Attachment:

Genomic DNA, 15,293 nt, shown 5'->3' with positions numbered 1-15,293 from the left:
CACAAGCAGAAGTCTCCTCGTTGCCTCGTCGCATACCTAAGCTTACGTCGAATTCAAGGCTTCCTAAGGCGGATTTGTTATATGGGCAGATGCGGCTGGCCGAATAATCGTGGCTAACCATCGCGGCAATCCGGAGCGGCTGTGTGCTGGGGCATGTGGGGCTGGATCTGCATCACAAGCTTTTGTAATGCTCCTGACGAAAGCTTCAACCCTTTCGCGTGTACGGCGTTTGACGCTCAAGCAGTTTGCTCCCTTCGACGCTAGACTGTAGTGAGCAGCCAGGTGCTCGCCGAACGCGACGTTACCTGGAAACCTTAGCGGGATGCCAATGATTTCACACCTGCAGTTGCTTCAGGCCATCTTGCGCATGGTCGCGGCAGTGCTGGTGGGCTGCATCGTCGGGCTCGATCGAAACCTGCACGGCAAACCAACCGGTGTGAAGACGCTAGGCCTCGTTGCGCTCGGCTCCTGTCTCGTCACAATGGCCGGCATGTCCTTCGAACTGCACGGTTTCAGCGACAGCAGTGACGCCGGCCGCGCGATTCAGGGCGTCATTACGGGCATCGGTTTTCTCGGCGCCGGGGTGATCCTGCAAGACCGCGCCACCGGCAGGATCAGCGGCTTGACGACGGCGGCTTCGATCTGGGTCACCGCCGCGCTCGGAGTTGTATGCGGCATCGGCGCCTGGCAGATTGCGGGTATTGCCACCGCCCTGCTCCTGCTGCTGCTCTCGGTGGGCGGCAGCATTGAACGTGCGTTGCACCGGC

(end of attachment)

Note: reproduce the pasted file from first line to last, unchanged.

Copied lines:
Genomic DNA, 15,293 nt, shown 5'->3' with positions numbered 1-15,293 from the left:
CACAAGCAGAAGTCTCCTCGTTGCCTCGTCGCATACCTAAGCTTACGTCGAATTCAAGGCTTCCTAAGGCGGATTTGTTATATGGGCAGATGCGGCTGGCCGAATAATCGTGGCTAACCATCGCGGCAATCCGGAGCGGCTGTGTGCTGGGGCATGTGGGGCTGGATCTGCATCACAAGCTTTTGTAATGCTCCTGACGAAAGCTTCAACCCTTTCGCGTGTACGGCGTTTGACGCTCAAGCAGTTTGCTCCCTTCGACGCTAGACTGTAGTGAGCAGCCAGGTGCTCGCCGAACGCGACGTTACCTGGAAACCTTAGCGGGATGCCAATGATTTCACACCTGCAGTTGCTTCAGGCCATCTTGCGCATGGTCGCGGCAGTGCTGGTGGGCTGCATCGTCGGGCTCGATCGAAACCTGCACGGCAAACCAACCGGTGTGAAGACGCTAGGCCTCGTTGCGCTCGGCTCCTGTCTCGTCACAATGGCCGGCATGTCCTTCGAACTGCACGGTTTCAGCGACAGCAGTGACGCCGGCCGCGCGATTCAGGGCGTCATTACGGGCATCGGTTTTCTCGGCGCCGGGGTGATCCTGCAAGACCGCGCCACCGGCAGGATCAGCGGCTTGACGACGGCGGCTTCGATCTGGGTCACCGCCGCGCTCGGAGTTGTATGCGGCATCGGCGCCTGGCAGATTGCGGGTATTGCCACCGCCCTGCTCCTGCTGCTGCTCTCGGTGGGCGGCAGCATTGAACGTGCGTTGCACCGGC